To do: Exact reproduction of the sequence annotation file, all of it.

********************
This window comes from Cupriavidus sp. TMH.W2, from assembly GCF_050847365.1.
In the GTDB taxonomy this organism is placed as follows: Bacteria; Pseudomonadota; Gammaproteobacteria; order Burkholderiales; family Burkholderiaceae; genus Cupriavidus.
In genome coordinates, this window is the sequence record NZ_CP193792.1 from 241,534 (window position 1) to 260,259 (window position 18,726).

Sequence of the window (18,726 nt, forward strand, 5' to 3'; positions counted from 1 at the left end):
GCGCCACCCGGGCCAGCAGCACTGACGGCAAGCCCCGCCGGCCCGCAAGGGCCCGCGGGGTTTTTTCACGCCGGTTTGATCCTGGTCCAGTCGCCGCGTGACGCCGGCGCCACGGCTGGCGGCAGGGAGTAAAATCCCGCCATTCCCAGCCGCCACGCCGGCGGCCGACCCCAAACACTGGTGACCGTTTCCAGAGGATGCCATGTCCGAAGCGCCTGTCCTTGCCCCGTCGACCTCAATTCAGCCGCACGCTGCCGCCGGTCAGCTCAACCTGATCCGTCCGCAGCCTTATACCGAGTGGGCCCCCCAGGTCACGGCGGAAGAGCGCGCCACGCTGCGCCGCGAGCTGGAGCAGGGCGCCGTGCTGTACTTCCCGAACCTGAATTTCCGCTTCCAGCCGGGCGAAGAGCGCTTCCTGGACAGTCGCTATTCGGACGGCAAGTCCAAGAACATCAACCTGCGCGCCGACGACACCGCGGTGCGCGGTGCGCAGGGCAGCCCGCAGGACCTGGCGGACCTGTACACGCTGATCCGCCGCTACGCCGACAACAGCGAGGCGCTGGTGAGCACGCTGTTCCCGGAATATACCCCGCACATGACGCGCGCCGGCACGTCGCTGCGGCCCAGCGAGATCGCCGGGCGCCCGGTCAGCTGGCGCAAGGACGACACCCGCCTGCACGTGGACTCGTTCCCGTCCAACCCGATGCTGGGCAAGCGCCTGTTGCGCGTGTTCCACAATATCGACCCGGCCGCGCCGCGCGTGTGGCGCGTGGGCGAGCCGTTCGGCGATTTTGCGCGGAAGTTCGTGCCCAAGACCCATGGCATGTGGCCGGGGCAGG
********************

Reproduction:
This window comes from Cupriavidus sp. TMH.W2, from assembly GCF_050847365.1.
In the GTDB taxonomy this organism is placed as follows: Bacteria; Pseudomonadota; Gammaproteobacteria; order Burkholderiales; family Burkholderiaceae; genus Cupriavidus.
In genome coordinates, this window is the sequence record NZ_CP193792.1 from 241,534 (window position 1) to 260,259 (window position 18,726).

Sequence of the window (18,726 nt, forward strand, 5' to 3'; positions counted from 1 at the left end):
GCGCCACCCGGGCCAGCAGCACTGACGGCAAGCCCCGCCGGCCCGCAAGGGCCCGCGGGGTTTTTTCACGCCGGTTTGATCCTGGTCCAGTCGCCGCGTGACGCCGGCGCCACGGCTGGCGGCAGGGAGTAAAATCCCGCCATTCCCAGCCGCCACGCCGGCGGCCGACCCCAAACACTGGTGACCGTTTCCAGAGGATGCCATGTCCGAAGCGCCTGTCCTTGCCCCGTCGACCTCAATTCAGCCGCACGCTGCCGCCGGTCAGCTCAACCTGATCCGTCCGCAGCCTTATACCGAGTGGGCCCCCCAGGTCACGGCGGAAGAGCGCGCCACGCTGCGCCGCGAGCTGGAGCAGGGCGCCGTGCTGTACTTCCCGAACCTGAATTTCCGCTTCCAGCCGGGCGAAGAGCGCTTCCTGGACAGTCGCTATTCGGACGGCAAGTCCAAGAACATCAACCTGCGCGCCGACGACACCGCGGTGCGCGGTGCGCAGGGCAGCCCGCAGGACCTGGCGGACCTGTACACGCTGATCCGCCGCTACGCCGACAACAGCGAGGCGCTGGTGAGCACGCTGTTCCCGGAATATACCCCGCACATGACGCGCGCCGGCACGTCGCTGCGGCCCAGCGAGATCGCCGGGCGCCCGGTCAGCTGGCGCAAGGACGACACCCGCCTGCACGTGGACTCGTTCCCGTCCAACCCGATGCTGGGCAAGCGCCTGTTGCGCGTGTTCCACAATATCGACCCGGCCGCGCCGCGCGTGTGGCGCGTGGGCGAGCCGTTCGGCGATTTTGCGCGGAAGTTCGTGCCCAAGACCCATGGCATGTGGCCGGGGCAGG